Gardening

How to Clean Rusty Garden Tools for Pennies

These natural cleaning hacks will keep you from buying new lawn tools.

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No need to invest in pricey new trowels and shears to keep your patch of green growing. These easy tips for how to clean rusty garden tools will revitalize them fast, helping your garden — and your bottom line-flourish!

Lift rust on tools with a ketchup mix.

Ketchup and Borax create a chemical reaction that will banish rust spots on your favorite garden tools, promises Witz. Just fill a spray bottle with water and sprinkle in 2 Tbs. of Borax, then shake well. Use it to spray your tools, then cover them with a thick layer of ketchup and let sit for two hours. Rinse with water and dry them with a rag. “Your tools will be gleaming like new.”

Clean your spreader with baking soda.

Acidic fertilizer tends to clump and clog the rotary of your spreader, where it can also eat away at the mechanism’s blades. To prevent that from happening, just hose down the spreader after each use, then sprinkle it liberally with baking soda, which helps neutralize the acid from any remaining fertilizer and coats the blades in a powder that repels corrosive elements for the next time you use it.

Keep your mower running with white vinegar.

After a few summers of use, your lawn mower isn’t cutting as well as it used to. The likely culprit: built-up grass on the blades. To remove stuck-on gunk, spritz them with a bit of white vinegar, says Gladys Connelly, gardening expert for TheHouseWire.com. “Let it sit for a few hours, and the grime should wipe right off.” Once the blades are clean, spray them with nonstick cooking spray to form a slippery seal that prevents gunk from building back up.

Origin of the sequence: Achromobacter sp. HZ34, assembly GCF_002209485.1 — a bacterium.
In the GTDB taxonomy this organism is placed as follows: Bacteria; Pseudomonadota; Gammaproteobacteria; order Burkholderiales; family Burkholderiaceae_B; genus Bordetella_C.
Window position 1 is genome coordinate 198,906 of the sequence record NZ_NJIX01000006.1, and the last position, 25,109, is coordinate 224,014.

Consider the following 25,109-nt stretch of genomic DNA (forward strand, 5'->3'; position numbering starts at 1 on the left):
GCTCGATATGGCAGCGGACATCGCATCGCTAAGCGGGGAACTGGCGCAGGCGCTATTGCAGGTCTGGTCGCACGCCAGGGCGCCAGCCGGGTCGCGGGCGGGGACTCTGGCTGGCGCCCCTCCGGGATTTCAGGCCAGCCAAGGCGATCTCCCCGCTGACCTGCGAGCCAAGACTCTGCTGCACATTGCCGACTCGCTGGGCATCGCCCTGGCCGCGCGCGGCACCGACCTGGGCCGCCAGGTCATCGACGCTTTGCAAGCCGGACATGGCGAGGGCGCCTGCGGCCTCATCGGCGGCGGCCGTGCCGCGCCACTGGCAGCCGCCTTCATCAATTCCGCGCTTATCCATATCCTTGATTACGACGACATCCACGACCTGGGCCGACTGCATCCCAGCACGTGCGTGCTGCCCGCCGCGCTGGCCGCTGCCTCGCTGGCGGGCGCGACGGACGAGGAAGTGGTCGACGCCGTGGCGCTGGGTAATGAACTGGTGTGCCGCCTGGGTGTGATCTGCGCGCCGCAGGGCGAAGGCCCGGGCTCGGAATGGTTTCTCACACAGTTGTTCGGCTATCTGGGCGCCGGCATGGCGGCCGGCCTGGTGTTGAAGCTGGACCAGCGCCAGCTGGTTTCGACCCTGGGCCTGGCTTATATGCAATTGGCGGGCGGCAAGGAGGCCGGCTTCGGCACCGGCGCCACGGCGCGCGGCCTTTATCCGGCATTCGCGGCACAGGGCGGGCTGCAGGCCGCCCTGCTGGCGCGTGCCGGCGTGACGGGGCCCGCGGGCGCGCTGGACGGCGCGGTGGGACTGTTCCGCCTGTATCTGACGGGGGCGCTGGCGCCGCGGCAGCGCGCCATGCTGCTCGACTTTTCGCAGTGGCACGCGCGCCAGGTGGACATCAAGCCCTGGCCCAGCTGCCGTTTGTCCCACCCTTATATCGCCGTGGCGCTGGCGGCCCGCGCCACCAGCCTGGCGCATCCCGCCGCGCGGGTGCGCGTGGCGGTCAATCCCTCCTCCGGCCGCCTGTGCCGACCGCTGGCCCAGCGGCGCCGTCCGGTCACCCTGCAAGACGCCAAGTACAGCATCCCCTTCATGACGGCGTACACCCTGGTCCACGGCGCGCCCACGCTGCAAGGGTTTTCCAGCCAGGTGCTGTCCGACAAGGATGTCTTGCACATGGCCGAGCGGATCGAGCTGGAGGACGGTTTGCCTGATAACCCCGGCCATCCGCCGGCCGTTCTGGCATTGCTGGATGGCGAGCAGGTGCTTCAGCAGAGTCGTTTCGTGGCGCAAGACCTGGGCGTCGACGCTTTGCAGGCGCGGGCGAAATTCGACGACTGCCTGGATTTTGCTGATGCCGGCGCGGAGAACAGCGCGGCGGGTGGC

Repair a leaky hose with this tape.

Hose suddenly sprouted leaks? You don’t need to invest in a new one, or even in a hose repair kit. Just grab a roll of electrical tape. “Once applied, its flexible structure will conform to your hose without allowing water to seep through,” says Erinn Witz, co-founder of SeedsAndSpades.com. “Just clean off any dirt or debris from the surface, then allow the hose to fully dry before applying tape. Roll it from about an inch before the hole to an inch after it to really cover the leak, and you’re done.”

Sharpen shears fast with aluminum foil.

Dull shears can make pruning a pain. The DIY solution: “I sharpen my trimmers with aluminum foil,” says Connelly. “First, fold a sheet of foil in half a few times, then cut it up with your shears-the thin metal edges of the foil will hone the blades. It really does the trick!”

This article originally appeared in our print magazineWoman’s World.

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